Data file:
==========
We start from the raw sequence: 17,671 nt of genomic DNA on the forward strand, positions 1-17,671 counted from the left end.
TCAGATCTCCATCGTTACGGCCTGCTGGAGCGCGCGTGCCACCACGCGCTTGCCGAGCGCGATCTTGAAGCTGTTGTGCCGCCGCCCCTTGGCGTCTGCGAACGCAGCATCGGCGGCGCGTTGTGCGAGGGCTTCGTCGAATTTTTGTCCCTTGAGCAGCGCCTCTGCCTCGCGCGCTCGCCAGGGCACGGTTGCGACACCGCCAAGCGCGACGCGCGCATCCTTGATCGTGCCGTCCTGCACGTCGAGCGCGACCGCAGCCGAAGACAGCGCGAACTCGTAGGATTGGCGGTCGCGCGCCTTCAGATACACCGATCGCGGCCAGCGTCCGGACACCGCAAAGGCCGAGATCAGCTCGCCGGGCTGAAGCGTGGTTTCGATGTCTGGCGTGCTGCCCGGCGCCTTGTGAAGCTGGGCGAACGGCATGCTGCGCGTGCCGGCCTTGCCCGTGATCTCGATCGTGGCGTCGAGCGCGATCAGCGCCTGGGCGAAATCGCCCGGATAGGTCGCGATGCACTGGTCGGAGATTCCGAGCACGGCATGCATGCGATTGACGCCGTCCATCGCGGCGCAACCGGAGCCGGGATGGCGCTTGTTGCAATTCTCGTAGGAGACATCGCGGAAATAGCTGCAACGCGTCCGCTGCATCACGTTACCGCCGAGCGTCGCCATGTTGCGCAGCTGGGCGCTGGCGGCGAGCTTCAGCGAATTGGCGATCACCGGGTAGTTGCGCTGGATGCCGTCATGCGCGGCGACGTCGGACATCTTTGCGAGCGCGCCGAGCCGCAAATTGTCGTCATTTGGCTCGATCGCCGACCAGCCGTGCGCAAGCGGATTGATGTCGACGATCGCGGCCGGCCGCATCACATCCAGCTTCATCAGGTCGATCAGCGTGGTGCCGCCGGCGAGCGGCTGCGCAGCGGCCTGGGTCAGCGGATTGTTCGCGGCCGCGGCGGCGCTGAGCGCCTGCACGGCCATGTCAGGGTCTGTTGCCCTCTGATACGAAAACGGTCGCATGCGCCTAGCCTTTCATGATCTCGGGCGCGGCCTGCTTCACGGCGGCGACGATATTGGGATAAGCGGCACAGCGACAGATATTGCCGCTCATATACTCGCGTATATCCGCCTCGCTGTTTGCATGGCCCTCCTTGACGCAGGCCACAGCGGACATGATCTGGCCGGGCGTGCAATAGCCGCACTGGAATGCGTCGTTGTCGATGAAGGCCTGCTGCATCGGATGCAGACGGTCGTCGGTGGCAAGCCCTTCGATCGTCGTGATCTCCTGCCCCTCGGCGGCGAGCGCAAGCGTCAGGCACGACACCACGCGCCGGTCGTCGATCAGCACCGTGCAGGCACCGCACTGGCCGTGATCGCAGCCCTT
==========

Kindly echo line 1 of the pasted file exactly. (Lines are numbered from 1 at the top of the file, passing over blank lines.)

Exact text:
We start from the raw sequence: 17,671 nt of genomic DNA on the forward strand, positions 1-17,671 counted from the left end.